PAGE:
I bet you thought people banked in the Cayman Islands because they serve fruity cocktails with tiny parasols in them while you're waiting for your checks to clear. Well, you're only partly right. The other reason people keep accounts in the Caymans is to avoid paying taxes and/or to launder their ill-gotten gains.
For many of us this is not news -- or at least it wouldn't be, if not for the brain-dead actions of one such bank and the magistrate they duped into being their monkey.
Swiss Bank Julius Baer used its legal muscle to convince a U.S. judge to close down the WikiLeaks.org domain, because the site contains documents that allegedly show Baer is exchanging its clients' dirty old dineros for fresh clean ones with just a hint of mint.
Some background: WikiLeaks.org exists so anonymous whistle blowers around the globe can document human rights offenses, corporate malfeasance, nuclear accidents, and the like. The world gets to see what nasty things those in power have been up to, while the leakers get to live their lives without being waterboarded (or worse).
Because WikiLeaks operates anonymously across several jurisdictions, Julius Baer couldn't figure out how to sue the site directly for copyright infringement. So last Friday the bank found a friendly judge, who ordered the site's California hosting company (Dynadot) to turn off the WikiLeaks.org domain. According to Wired News, WikiLeaks was only notified of the hearing by e-mail a few hours before it was scheduled to happen, and didn't have time to muster its squad of pro bono attorneys.
Personally, I don't think Baer was overly concerned the world would know its Cayman branch (allegedly) exists to launder money and avoid taxes. I think the bank didn't want its rich, extremely powerful, allegedly money laundering/tax evading clientele to be exposed. Bad for business, you know.
But the bank's solution is so mind-bogglingly stupid, you have to wonder if these guys need help getting their pants on each morning.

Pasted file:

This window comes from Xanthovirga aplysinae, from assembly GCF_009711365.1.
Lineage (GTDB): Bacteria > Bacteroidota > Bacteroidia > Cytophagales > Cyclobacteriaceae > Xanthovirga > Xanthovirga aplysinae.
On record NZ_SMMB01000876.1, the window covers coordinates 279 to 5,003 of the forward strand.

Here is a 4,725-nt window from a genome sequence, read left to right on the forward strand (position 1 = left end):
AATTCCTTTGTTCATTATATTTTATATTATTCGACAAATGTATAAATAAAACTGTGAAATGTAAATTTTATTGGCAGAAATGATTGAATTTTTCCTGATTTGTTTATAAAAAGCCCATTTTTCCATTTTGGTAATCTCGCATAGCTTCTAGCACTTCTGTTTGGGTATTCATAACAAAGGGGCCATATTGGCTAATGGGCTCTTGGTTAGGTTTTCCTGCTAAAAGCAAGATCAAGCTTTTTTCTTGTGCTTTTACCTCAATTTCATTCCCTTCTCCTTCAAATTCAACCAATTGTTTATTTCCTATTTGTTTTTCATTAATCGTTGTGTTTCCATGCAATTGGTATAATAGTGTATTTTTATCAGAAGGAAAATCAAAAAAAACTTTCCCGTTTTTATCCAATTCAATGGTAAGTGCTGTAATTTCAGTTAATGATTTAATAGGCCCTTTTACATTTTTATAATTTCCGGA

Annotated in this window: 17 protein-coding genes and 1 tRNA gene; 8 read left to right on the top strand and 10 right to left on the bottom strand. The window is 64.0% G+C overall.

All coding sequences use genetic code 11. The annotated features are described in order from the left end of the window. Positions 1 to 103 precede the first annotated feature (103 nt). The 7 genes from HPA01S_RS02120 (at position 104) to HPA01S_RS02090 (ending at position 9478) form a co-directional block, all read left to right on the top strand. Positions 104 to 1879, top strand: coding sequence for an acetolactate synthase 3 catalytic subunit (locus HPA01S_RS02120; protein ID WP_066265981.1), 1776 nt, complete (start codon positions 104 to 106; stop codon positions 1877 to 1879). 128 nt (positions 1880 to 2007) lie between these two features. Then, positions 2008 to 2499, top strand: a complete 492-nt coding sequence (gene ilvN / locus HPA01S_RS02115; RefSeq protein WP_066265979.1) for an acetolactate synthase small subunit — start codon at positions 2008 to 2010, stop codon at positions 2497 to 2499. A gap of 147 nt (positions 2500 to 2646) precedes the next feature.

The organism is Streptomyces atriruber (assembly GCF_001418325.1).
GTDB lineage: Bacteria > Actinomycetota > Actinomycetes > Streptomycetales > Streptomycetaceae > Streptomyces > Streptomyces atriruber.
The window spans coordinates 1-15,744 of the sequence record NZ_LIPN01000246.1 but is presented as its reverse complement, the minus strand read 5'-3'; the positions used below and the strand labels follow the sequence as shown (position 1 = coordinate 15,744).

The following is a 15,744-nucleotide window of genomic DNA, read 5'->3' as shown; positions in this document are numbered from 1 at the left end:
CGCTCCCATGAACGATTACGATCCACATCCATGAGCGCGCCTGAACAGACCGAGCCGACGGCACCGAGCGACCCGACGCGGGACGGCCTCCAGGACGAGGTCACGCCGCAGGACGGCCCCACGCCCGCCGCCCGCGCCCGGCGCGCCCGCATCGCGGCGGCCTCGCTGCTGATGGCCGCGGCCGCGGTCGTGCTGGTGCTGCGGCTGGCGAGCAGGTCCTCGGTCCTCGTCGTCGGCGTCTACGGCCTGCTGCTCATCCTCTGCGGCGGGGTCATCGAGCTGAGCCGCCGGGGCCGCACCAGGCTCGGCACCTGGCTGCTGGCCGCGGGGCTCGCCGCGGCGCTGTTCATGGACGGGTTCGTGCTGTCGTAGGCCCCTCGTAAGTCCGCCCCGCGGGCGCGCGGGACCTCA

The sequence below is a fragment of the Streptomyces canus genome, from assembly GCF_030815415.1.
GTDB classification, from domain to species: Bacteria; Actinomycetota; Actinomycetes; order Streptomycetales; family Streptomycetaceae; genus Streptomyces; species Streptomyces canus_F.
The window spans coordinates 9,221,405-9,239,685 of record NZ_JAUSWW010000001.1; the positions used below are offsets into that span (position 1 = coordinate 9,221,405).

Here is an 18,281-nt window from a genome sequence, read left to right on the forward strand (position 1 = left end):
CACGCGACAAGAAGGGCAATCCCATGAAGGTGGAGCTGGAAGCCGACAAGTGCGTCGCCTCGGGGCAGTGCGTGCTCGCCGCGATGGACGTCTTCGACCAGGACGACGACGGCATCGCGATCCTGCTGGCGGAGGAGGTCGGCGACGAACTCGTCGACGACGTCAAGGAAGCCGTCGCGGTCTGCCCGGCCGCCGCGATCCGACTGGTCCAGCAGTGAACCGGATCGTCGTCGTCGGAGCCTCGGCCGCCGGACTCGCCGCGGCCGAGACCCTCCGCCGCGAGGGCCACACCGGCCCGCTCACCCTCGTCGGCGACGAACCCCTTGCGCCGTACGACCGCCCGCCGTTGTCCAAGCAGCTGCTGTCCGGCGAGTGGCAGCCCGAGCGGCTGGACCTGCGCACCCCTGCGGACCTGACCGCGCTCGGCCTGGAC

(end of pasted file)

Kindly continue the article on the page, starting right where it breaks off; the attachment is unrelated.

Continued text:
First, this is exactly the kind of story bloggers and Net-centric journos crave. Big nasty corporation stomps all over plucky public-serving underdog. Who can resist that plot line?
Second, the equation Bank Julius Baer = Money Laundering is now firmly cemented in the minds of everyone who has encountered this story, regardless of whether it's true.
Trois: The documents in question, which might have been quickly forgotten alongside the 1.2 million others on the site, are now hotter than the Paris Hilton sex video. Dozens of mirror sites have sprung up, and Cryptome.org and PirateBay have squirreled away copies of the docs for any interested parties.
Oh, and by the way, the judge's order failed to shut down the site. The IP numbers (18.104.22.168) still work, as do its Belgian and Christmas Island domains. Or they would, only last time I checked the sites were overwhelmed with traffic from people with a sudden keen interest in Cayman Islands banking.
It's a fascinating study in how the courts and high-powered corporations still manage to shoot themselves in the feet when they try to manipulate the Net. (Remember: The Internet is not a dump truck, it's a series of tubes.) But it's also an illustration of why things like NSA wiretaps and efforts to throttle network traffic must be opposed.
Tap the Net backbone, and you make it much harder to post documents to places like WikiLeaks anonymously. (If you think those taps will only be used to identify terrorists, you're living in a fantasy world.) Suddenly the planet becomes a lot more dangerous for whistle blowers.
But this story also touches on both telecom immunity and Net neutrality. Say you're an AT&T employee who wants to post evidence revealing how the company deployed illegal wire taps. What's to keep your friendly telecom provider from killing those bits before they ever reach their destination? This is the kind of thing that will happen when ISPs are asked to become traffic cops, as the recording and movie industries have proposed.
As crypto-wonk Bruce Schneier has eloquently stated, this ain't about security, it's about control. Corporations and governments have an insatiable appetite for it. But I think we're all better off when they go hungry.
Would you leak your docs if you thought the NSA was listening? Spout off below or e-mail me here. Top tipsters qualify for cool swag and, yes, I will keep your identities confidential.